“Puppy Love”: What I Learned Through the Process

By Allison Scheidegger, PhD Student, Department of English, Baylor University

This spring, the Armstrong Browning Library is hosting “Puppy Love: An Exploration of Victorian Pet-Owner Relationships,” an exhibition on dog ownership and depictions of dogs in the Victorian period, with a focus on Elizabeth Barrett Browning’s spaniel, Flush. January 15, 2022 – August 15, 2022.

When I began the summer internship of curating the ABL’s “Puppy Love” exhibition, my motivations had little to do with a deep love for dogs. On the contrary, I came to the “Puppy Love” exhibit as an outsider. Because I didn’t grow up with pets, I’ve never been sympathetic to affection for dogs. The mess, the fur, the noise, the smells—dogs to me were a recipe for inconvenience and annoyance. Instead, my goals coming into the internship were academic. I knew that I would need to use the ABL’s special collections for my dissertation research, and I wanted to familiarize myself with the ABL’s resources and databases ahead of time. But in the process of curating this exhibit, I researched my way into liking dogs! This blog post tells the story of my evolving feelings about dogs, as well as how I am integrating the experiences gained into my teaching roles.

Illustration by W. J. Morgan of two girls walking, one is carrying a dog, in Molesworth’s Lucky Ducks (1891).

Illustration by W. J. Morgan in Molesworth’s Lucky Ducks. 1891.

I’ve already begun to see how my experience curating this exhibit will enhance my teaching. This past fall, after spending the summer working on this exhibit, I taught an honors colloquium session on Browning’s Flush poems and Woolf’s Flush: A Biography. I enjoyed pushing students not only to consider how the social issues raised in Flush persist today but also to bring personal experiences of pet ownership to bear in the conversation. Channeling my audience’s natural enthusiasm about a topic, rather than insisting on a purely academic discussion, is a skill I developed in this internship.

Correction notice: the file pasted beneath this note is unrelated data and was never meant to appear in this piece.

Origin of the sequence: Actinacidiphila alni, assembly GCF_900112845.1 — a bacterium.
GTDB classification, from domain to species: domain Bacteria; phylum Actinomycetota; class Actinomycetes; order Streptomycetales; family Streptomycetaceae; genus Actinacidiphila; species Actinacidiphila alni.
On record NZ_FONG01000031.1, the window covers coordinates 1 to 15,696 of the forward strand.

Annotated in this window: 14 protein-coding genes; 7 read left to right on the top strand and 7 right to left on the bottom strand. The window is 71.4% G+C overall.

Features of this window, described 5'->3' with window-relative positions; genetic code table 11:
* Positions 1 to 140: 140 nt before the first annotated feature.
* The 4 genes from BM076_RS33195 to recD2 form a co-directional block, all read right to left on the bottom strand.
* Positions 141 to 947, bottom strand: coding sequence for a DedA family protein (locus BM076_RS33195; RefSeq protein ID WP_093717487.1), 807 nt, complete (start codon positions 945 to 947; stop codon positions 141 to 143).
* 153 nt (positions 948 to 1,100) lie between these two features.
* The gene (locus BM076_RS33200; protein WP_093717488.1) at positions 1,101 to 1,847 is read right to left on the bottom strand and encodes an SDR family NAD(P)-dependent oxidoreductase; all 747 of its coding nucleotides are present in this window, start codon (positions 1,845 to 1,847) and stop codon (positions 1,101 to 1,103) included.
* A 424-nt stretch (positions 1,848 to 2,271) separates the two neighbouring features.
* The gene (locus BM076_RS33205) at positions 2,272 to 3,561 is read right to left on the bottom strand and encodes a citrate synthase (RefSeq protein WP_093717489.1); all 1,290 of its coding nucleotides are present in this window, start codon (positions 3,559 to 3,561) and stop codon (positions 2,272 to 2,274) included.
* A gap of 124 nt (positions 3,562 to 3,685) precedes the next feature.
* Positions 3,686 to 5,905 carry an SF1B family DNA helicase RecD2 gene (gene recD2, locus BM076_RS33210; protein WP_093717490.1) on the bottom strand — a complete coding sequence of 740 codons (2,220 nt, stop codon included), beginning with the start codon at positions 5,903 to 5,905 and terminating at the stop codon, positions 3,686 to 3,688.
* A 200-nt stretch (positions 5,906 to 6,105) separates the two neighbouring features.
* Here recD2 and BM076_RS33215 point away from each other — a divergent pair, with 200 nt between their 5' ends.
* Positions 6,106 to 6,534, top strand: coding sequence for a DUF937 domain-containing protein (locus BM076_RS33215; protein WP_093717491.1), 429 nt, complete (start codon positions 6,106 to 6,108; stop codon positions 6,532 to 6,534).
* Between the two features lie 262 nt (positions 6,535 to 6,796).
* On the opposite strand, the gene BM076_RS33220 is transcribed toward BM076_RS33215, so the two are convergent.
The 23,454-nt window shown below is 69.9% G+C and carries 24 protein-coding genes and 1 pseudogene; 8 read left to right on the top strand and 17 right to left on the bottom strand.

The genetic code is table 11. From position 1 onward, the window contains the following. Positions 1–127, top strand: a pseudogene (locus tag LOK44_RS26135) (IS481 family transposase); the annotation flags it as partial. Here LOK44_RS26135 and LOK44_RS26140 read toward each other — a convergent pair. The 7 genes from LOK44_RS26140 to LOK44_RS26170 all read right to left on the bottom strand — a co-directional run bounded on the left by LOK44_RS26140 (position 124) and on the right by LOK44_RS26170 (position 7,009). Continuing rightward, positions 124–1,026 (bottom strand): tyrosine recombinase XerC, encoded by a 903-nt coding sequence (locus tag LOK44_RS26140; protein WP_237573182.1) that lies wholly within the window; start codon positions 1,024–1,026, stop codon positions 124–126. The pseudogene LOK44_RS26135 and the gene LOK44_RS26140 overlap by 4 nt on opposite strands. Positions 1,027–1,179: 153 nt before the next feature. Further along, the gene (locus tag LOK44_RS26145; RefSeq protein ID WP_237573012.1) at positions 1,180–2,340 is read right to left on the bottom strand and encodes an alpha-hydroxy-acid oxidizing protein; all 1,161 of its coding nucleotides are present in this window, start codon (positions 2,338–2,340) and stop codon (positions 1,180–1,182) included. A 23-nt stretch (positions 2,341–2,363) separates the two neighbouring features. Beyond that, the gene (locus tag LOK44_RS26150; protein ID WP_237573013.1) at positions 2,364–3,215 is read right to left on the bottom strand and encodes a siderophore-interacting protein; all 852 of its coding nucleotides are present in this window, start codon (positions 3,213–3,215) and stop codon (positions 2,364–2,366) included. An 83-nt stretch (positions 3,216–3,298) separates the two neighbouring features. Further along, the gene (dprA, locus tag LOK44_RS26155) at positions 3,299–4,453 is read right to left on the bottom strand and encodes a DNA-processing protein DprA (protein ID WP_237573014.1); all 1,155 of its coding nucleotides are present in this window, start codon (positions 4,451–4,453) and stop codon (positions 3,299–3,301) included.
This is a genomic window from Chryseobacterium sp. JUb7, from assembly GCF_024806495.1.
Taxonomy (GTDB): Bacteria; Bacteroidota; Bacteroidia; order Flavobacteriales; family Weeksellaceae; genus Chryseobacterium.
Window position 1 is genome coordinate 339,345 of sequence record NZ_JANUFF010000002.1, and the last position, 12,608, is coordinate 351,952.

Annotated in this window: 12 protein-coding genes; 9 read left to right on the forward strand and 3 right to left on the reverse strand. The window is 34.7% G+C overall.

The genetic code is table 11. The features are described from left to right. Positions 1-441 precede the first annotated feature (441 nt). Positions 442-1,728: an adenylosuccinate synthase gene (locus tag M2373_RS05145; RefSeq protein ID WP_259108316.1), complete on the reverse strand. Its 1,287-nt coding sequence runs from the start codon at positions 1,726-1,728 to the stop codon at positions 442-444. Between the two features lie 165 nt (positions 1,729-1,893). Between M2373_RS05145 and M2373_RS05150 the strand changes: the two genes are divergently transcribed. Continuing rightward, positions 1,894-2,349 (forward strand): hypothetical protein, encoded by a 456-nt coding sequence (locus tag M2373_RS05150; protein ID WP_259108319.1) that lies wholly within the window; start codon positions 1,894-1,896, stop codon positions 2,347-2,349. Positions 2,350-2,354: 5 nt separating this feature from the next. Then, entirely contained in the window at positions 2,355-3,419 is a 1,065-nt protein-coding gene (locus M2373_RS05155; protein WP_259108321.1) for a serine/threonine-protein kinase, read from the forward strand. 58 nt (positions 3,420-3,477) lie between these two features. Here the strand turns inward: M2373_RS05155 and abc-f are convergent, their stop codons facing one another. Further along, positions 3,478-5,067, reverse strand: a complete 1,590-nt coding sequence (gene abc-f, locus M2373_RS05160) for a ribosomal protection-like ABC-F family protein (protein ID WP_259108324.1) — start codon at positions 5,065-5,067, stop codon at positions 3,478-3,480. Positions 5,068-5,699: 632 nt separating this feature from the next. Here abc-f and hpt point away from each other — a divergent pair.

In the future, when I teach British literature, I also plan to involve my students in the process of archival research. Special collections can be intimidating for the student researcher—they certainly were for me! They tend to use different organization methods and require different procedures for requests. I want to equip my students with strategies for using the ABL’s special collections and for approaching special collections in general.

“Dignity and Impudence,” in Horses and Dogs. 1876.

As one of my fellow English graduate students aptly expresses it, “I recognize that my dislike for dogs is a deficiency in my soul.” After spending the summer perusing dog stories of all kinds, I’m convinced that one of the functions of literature is to train us to love good things (in this case, dogs). The poems, letters, and stories I read this summer retrained me to have an appreciation—even a fondness—for dogs. The “Puppy Love” exhibit showcases several collections of animal stories written for the purpose of early childhood training, alongside a few unusual animal stories that prompt adults to reconsider their pets in a new light. One of these animal stories for adults, E. B. Browning’s poem “Flush or Faunus,” was particularly meaningful for me.